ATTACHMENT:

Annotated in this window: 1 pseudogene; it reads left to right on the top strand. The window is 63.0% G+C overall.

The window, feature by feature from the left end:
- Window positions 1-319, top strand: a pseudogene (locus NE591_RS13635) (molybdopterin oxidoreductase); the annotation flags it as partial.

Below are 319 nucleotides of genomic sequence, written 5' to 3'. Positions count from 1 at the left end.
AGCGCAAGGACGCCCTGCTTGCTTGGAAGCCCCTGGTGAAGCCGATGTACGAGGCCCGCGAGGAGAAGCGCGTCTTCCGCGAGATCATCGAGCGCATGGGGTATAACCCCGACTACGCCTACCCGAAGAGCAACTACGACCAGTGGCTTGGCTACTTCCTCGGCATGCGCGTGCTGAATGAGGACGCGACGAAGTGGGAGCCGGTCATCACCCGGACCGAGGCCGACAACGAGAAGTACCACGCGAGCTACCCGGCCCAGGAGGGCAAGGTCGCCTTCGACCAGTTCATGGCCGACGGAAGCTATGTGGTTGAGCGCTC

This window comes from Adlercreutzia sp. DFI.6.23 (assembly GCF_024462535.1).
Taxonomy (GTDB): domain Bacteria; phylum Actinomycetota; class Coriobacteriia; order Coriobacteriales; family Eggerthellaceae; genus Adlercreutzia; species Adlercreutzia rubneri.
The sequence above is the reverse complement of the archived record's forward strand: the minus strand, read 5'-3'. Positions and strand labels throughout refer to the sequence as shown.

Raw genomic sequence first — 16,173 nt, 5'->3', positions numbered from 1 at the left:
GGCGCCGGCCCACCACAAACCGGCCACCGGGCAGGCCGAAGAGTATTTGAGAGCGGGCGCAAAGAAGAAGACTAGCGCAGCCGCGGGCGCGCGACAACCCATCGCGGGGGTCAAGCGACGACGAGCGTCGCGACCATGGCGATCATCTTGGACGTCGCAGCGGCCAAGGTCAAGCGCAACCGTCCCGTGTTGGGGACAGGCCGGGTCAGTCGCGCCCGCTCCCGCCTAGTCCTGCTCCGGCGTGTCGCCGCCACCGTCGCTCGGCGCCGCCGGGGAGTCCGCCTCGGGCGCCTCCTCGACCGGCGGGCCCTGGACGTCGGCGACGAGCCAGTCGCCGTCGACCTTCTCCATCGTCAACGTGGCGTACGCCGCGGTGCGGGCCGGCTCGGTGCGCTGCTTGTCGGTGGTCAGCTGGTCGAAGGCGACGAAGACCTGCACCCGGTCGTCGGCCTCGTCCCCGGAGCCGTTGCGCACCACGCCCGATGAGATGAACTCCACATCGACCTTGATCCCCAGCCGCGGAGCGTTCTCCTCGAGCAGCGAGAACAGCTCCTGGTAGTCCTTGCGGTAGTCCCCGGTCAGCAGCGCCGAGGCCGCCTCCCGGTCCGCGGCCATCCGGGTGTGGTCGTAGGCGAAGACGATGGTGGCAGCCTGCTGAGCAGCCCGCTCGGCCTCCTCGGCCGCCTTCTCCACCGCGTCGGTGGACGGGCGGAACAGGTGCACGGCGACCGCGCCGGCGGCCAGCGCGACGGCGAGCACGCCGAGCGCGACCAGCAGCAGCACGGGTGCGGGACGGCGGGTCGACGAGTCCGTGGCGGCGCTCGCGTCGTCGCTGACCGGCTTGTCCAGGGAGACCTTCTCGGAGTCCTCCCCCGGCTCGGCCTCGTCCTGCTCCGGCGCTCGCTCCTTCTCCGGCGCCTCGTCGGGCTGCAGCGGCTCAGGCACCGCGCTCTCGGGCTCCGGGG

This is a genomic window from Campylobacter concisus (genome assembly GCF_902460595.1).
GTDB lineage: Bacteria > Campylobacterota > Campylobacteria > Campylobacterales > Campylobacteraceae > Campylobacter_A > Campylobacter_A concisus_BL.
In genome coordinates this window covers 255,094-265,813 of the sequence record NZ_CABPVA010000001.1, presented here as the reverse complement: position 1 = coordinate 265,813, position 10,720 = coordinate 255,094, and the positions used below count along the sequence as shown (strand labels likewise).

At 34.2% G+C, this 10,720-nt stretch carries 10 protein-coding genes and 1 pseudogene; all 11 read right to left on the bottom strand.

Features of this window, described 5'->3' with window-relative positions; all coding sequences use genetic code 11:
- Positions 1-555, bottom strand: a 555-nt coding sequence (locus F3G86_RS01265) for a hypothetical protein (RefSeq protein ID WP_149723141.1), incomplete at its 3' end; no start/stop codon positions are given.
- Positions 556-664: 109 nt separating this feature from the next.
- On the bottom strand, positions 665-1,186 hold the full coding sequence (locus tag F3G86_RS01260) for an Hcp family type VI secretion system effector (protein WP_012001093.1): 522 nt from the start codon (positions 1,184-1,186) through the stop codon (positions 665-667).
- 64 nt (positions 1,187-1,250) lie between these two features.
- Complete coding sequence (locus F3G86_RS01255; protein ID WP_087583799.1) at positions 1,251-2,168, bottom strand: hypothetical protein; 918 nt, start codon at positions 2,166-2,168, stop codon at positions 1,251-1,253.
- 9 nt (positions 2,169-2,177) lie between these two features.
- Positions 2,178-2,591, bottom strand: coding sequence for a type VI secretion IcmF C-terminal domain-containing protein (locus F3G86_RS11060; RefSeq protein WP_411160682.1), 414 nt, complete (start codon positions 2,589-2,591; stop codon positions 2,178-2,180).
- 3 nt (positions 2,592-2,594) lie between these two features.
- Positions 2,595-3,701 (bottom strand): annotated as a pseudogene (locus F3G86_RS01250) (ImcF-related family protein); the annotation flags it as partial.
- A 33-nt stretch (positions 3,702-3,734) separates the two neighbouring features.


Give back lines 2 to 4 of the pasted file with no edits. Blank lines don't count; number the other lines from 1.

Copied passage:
The window, feature by feature from the left end:
- Window positions 1-319, top strand: a pseudogene (locus NE591_RS13635) (molybdopterin oxidoreductase); the annotation flags it as partial.

Below are 319 nucleotides of genomic sequence, written 5' to 3'. Positions count from 1 at the left end.